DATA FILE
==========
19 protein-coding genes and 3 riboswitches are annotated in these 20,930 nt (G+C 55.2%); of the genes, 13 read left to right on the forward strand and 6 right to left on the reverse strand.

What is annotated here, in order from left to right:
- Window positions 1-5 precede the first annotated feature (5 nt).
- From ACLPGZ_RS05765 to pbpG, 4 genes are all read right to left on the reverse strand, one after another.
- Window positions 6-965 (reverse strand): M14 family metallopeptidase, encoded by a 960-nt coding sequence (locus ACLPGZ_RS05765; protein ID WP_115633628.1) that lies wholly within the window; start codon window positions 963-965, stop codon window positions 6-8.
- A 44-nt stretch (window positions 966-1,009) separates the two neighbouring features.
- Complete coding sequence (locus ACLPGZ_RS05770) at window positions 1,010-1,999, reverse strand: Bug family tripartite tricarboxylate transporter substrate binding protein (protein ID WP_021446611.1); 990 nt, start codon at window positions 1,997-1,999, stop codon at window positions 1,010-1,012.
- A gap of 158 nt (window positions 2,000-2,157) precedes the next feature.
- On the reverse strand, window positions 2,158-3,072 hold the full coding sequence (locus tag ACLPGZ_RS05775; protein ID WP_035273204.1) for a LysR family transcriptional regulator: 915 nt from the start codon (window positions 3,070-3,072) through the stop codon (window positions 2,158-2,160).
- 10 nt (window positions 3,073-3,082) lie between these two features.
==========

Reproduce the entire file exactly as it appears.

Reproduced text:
19 protein-coding genes and 3 riboswitches are annotated in these 20,930 nt (G+C 55.2%); of the genes, 13 read left to right on the forward strand and 6 right to left on the reverse strand.

What is annotated here, in order from left to right:
- Window positions 1-5 precede the first annotated feature (5 nt).
- From ACLPGZ_RS05765 to pbpG, 4 genes are all read right to left on the reverse strand, one after another.
- Window positions 6-965 (reverse strand): M14 family metallopeptidase, encoded by a 960-nt coding sequence (locus ACLPGZ_RS05765; protein ID WP_115633628.1) that lies wholly within the window; start codon window positions 963-965, stop codon window positions 6-8.
- A 44-nt stretch (window positions 966-1,009) separates the two neighbouring features.
- Complete coding sequence (locus ACLPGZ_RS05770) at window positions 1,010-1,999, reverse strand: Bug family tripartite tricarboxylate transporter substrate binding protein (protein ID WP_021446611.1); 990 nt, start codon at window positions 1,997-1,999, stop codon at window positions 1,010-1,012.
- A gap of 158 nt (window positions 2,000-2,157) precedes the next feature.
- On the reverse strand, window positions 2,158-3,072 hold the full coding sequence (locus tag ACLPGZ_RS05775; protein ID WP_035273204.1) for a LysR family transcriptional regulator: 915 nt from the start codon (window positions 3,070-3,072) through the stop codon (window positions 2,158-2,160).
- 10 nt (window positions 3,073-3,082) lie between these two features.